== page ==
Digital adoption limited among NSW builders

By Dylan Bushell-Embling
Friday, 03 September, 2021

Digital adoption limited among NSW builders

The majority of NSW builders are still in the basic stage of digitalisation, which is serving as a barrier to the adoption of improved building quality and standards, according to research commissioned by the state government.

The research found that 57% of builders and 48% of designers’ digital transformation efforts are still dealing largely in PDF document formats rather than the tailor-built digital capabilities that are now available.

The Office of Building Commissioner oversaw the research, which was conducted by Western Sydney University.

According to NSW Building Commissioner David Chandler, the findings confirm that while increased digitalisation in design is improving quality and standards, the cost of software and licences is acting as a barrier for smaller businesses.

He said the data will help both policymakers and the industry itself understand the current spread of digital capabilities in construction.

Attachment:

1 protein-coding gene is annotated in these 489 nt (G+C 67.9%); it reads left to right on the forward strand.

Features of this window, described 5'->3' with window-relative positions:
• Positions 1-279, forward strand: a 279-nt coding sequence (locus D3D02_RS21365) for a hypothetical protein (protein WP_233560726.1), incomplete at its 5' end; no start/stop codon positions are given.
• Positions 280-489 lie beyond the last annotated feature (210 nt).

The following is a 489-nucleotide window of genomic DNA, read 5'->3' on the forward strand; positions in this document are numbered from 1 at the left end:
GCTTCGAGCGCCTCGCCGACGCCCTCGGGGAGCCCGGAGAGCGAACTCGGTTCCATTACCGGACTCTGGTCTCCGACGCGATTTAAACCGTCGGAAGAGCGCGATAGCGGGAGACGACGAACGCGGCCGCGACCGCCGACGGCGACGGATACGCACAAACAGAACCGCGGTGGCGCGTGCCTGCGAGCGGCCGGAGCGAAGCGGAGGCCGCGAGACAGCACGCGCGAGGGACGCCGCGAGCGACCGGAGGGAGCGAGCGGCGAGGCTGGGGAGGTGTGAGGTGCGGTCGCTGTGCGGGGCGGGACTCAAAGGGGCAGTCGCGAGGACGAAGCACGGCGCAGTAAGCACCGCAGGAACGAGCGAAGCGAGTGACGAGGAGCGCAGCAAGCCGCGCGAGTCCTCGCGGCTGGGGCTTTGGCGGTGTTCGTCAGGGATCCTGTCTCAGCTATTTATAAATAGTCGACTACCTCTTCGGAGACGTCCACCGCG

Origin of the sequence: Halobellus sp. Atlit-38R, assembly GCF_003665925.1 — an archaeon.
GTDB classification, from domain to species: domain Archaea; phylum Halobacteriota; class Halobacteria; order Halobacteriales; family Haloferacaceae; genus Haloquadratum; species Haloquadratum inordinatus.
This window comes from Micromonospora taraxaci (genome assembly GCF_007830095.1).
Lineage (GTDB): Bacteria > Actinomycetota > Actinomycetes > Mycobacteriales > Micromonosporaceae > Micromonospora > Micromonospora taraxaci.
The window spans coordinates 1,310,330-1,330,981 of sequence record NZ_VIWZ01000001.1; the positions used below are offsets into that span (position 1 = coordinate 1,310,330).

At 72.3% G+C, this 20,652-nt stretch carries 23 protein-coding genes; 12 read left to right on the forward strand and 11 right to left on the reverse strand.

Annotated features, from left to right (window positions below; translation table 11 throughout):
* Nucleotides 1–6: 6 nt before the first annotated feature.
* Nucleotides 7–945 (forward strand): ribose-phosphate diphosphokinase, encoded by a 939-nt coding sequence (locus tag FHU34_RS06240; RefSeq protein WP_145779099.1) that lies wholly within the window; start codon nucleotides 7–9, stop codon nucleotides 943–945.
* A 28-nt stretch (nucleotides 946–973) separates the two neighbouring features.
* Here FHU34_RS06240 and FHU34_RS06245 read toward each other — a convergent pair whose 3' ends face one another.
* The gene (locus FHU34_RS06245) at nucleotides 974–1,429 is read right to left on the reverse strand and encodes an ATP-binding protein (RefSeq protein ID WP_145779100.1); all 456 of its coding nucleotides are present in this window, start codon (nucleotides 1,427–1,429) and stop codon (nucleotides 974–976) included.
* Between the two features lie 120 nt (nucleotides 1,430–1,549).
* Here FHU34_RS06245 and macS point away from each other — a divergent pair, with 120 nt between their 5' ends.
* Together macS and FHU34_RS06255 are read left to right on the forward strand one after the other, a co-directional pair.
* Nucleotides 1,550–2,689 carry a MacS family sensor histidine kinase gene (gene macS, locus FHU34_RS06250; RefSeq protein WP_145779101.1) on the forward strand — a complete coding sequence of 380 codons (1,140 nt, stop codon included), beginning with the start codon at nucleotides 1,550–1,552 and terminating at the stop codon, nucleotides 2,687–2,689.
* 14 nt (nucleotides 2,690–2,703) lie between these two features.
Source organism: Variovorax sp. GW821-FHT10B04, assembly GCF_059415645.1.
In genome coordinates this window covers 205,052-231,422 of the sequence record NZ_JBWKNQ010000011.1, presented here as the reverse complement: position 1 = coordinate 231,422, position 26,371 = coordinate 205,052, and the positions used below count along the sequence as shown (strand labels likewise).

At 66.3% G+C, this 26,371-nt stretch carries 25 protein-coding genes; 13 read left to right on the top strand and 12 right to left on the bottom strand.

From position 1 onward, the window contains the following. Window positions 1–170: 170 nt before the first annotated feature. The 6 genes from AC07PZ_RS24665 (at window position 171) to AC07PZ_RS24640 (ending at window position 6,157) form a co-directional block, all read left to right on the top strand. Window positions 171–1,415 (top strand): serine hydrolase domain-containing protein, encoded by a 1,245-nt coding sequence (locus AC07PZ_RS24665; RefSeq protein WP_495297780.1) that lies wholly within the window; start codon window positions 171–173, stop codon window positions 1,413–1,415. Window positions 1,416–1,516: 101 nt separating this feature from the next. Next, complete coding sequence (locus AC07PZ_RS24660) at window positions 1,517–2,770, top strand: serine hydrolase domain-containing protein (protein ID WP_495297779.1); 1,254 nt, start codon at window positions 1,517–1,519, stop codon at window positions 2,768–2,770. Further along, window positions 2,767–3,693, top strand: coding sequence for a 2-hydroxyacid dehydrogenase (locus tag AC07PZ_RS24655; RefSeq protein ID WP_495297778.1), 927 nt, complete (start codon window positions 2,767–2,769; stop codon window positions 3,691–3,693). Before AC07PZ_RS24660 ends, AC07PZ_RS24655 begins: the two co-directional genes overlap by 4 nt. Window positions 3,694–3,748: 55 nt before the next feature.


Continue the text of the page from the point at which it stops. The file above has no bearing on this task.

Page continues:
“We now have data on the industry’s current state of digital maturity, which provides us with a baseline to work from. Regulators need to take industry capability into account when putting in place laws and standards, and understand that the construction industry is driven by small businesses,” he said.

“We want NSW’s industry to be at the forefront of innovation and able to use every possible lever to increase its productivity. Digital technology can unlock many opportunities from helping to eliminate errors and deliver complex projects within budget and time, to supporting better communication between clients and contractors.”

Association of Consulting Architects Australia Vice President Agi Sterling said the software industry needs to be aware that most small practices cannot afford the expense of constantly purchasing software and training new staff on their use.

“Software vendors need to be conscious of the capacity of small design and construction companies to be able to pay upfront licence costs and provide the wraparound services to support staff, so that businesses are able to realise the benefits,” she said.

Image credit: ©

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